Frequently Asked Questions (FAQ)

These are the questions we hear a lot, and you’ll find the answers below. But if you have others, please don’t hesitate to contact us — we’re here to help.

Getting Started

A net zero world is a world in balance. Achieving net zero on a global level means emitting no more greenhouse gases than we are able to remove, either by natural means or through technological solutions. Right now, we are way out of that balance.
Net Zero Cloud is a sustainability management platform designed to help organizations manage their environmental footprint and track their progress to net zero. It tracks Scope 1, Scope 2, and the majority of Scope 3 emissions. Companies that use Net Zero Cloud get a single source of truth for their carbon emissions. They can analyze individual assets and understand impact across location and time. Net Zero Cloud also provides useful reports and executive-ready visualizations in a few clicks, allowing you to easily track and manage emissions.
Net Zero Cloud is for all enterprises that have a mission and a responsibility to go net zero in the near future. Organizations in all stages of their sustainability journey can use Net Zero Cloud for everything from calculating an organization’s carbon footprint for the very first time to developing emission reduction strategies and reporting data to investors, customers, and key stakeholders. Industries such as manufacturing, energy and utilities, retail and consumer goods, and travel, transportation, and hospitality account for some of the largest carbon emissions and would find Net Zero Cloud valuable for their businesses.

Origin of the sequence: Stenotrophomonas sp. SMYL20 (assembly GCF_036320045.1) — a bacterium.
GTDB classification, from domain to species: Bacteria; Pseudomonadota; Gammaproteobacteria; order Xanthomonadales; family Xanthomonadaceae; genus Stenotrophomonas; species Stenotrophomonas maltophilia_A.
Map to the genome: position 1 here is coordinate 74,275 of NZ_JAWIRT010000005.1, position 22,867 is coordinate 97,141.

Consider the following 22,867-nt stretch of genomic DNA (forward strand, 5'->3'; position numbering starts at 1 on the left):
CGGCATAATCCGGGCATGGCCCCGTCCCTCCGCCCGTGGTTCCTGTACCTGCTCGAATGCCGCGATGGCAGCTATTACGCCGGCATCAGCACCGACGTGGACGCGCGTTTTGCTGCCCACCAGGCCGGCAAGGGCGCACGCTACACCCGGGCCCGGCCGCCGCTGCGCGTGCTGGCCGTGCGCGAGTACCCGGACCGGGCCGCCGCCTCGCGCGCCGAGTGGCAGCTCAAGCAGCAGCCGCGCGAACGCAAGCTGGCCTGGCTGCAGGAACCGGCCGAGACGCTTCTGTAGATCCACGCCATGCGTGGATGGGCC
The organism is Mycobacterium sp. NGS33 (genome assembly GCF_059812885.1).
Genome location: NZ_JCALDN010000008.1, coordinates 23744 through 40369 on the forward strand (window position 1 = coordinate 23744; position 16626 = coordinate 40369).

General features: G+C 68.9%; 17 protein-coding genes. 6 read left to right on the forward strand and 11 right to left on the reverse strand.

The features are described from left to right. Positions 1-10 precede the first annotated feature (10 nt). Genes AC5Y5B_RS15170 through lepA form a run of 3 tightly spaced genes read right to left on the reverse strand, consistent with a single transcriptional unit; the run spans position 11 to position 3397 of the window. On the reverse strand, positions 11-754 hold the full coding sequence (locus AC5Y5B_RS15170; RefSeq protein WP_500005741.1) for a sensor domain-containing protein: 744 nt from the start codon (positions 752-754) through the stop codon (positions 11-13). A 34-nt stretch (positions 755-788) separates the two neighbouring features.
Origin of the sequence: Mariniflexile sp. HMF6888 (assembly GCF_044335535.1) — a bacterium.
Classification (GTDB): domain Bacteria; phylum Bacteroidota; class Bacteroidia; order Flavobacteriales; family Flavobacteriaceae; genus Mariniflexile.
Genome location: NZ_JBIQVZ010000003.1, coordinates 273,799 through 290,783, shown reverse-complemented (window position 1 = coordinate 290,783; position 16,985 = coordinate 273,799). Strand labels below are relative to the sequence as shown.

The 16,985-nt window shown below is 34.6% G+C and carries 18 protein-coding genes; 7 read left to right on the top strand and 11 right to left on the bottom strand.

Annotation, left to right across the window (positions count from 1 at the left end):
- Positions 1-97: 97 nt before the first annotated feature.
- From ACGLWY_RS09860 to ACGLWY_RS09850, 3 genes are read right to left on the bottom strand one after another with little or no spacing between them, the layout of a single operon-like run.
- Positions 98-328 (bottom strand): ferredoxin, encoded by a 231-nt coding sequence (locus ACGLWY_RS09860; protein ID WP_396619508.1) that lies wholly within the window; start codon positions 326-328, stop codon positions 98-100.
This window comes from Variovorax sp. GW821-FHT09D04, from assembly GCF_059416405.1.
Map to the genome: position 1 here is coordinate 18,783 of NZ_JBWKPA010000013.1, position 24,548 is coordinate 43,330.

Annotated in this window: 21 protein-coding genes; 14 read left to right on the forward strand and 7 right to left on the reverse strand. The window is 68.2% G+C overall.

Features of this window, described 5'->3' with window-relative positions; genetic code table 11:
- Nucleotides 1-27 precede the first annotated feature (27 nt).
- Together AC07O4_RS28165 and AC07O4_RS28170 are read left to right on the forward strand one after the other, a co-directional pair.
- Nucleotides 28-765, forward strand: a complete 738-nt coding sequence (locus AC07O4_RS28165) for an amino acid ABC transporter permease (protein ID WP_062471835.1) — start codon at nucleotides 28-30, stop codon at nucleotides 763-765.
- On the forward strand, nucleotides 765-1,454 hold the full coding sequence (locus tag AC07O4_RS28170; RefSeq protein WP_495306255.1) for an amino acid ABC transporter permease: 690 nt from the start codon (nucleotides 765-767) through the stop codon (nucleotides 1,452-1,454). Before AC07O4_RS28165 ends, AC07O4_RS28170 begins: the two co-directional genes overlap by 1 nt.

Net Zero Cloud allows you to manage Scope 1, 2, and 3 emissions across the entire ecosystem of your organization, including your suppliers. You can also set goals in line with the Science Based Targets initiative and measure your progress. You can measure building energy intensity (BEI) using Net Zero Cloud, which allows you to report the energy use of buildings. What truly sets Net Zero Cloud apart from other carbon accounting tools is how it works seamlessly with other world-class Salesforce solutions, such as Tableau CRM, Slack, and Sales Cloud.
Yes. Net Zero Cloud allows you to measure Scope 3 emissions with a dedicated app for granular management of environmentally extended input-output (EEIO) data and all of your procurement data for effective accounting of emissions from upstream and downstream processes. Monitor all Scope 3 emissions, including those generated by travel, your supplier ecosystem, and your procurement value chain. Get insights into supplier processes that have a significant impact on total carbon emissions.